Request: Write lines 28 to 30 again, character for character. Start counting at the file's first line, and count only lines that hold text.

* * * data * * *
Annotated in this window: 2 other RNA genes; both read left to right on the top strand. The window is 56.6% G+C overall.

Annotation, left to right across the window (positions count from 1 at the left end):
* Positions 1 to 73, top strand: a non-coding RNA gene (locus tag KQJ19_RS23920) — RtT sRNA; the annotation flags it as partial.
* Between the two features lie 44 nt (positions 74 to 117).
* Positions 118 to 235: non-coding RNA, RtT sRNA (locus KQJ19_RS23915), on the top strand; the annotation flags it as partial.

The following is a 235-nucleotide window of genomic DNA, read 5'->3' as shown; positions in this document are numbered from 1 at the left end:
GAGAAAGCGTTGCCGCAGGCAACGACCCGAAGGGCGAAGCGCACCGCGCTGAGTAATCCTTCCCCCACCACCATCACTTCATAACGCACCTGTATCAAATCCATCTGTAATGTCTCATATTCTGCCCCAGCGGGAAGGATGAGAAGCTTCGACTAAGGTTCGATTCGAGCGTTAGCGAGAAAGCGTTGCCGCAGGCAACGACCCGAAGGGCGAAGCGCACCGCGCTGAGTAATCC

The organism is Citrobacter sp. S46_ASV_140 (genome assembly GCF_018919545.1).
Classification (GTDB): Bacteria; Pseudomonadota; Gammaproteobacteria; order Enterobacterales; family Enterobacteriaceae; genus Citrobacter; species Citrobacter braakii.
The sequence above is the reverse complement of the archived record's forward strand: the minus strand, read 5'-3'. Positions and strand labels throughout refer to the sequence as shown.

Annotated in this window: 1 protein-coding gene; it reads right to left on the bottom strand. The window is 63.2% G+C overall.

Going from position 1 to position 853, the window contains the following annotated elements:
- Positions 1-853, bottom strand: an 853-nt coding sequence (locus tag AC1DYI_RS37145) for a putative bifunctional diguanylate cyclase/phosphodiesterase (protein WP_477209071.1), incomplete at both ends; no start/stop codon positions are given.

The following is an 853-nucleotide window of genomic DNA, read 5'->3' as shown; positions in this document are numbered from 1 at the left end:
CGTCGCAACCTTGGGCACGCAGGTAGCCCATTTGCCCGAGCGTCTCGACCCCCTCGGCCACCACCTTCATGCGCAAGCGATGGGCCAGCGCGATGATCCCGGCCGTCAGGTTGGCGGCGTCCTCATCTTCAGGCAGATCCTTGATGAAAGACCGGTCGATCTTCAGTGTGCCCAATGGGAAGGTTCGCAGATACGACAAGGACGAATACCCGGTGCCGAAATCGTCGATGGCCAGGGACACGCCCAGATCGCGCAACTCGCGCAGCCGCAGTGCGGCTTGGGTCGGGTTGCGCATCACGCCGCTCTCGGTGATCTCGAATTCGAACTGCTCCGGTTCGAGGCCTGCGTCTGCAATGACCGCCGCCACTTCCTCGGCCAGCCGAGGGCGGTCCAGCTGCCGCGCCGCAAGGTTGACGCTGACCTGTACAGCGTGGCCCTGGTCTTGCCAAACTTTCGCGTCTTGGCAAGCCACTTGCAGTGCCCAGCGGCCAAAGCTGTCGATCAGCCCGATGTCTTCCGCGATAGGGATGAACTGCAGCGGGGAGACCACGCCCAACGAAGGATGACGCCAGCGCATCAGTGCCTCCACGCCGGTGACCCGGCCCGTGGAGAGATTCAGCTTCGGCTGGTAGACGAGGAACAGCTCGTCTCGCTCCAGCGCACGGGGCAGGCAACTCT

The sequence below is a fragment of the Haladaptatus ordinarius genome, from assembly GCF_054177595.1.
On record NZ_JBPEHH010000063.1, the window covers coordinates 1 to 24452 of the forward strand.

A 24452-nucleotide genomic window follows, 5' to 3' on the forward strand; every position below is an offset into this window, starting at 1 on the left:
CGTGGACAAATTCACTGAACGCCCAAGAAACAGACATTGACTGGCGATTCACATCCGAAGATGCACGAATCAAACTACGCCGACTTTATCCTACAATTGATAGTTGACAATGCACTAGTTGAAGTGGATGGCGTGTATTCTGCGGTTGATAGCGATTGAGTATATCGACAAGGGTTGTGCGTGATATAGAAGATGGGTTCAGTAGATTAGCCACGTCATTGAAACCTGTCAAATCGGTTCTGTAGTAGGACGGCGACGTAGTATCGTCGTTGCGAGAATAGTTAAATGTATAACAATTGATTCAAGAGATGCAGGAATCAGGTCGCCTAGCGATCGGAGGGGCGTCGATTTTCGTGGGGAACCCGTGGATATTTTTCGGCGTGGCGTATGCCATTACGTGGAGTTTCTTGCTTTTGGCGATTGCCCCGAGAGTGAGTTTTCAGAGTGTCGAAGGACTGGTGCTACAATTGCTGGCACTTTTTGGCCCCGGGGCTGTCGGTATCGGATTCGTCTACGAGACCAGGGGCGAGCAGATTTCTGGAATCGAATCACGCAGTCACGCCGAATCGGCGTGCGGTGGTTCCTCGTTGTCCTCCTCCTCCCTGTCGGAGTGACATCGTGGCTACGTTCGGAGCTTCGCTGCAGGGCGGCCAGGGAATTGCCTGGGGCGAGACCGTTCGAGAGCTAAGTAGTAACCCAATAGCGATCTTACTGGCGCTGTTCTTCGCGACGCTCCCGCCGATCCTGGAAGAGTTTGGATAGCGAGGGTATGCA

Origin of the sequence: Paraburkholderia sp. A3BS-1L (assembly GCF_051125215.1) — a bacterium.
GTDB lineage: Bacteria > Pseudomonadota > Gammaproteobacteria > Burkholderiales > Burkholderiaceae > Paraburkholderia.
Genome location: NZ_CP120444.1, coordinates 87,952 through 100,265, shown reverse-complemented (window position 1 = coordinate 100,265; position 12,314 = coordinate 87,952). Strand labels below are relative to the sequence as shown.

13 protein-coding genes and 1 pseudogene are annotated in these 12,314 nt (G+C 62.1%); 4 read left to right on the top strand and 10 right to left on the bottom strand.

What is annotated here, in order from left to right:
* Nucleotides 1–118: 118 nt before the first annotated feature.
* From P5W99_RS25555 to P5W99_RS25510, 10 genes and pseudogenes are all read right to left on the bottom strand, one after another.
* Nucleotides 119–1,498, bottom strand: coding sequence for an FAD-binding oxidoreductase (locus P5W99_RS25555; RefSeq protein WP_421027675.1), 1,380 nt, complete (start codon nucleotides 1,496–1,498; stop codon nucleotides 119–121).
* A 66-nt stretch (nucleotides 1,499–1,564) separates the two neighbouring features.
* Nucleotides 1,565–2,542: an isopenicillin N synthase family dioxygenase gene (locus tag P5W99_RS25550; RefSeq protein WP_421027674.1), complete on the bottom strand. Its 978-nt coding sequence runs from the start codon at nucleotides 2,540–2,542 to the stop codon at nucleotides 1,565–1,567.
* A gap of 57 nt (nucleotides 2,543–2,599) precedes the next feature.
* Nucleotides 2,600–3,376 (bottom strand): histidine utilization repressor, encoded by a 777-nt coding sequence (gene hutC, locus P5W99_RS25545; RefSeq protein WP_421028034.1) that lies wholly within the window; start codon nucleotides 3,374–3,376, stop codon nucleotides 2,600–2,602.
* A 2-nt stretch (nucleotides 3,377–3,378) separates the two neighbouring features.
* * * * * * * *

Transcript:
* A 66-nt stretch (nucleotides 1,499–1,564) separates the two neighbouring features.
* Nucleotides 1,565–2,542: an isopenicillin N synthase family dioxygenase gene (locus tag P5W99_RS25550; RefSeq protein WP_421027674.1), complete on the bottom strand. Its 978-nt coding sequence runs from the start codon at nucleotides 2,540–2,542 to the stop codon at nucleotides 1,565–1,567.
* A gap of 57 nt (nucleotides 2,543–2,599) precedes the next feature.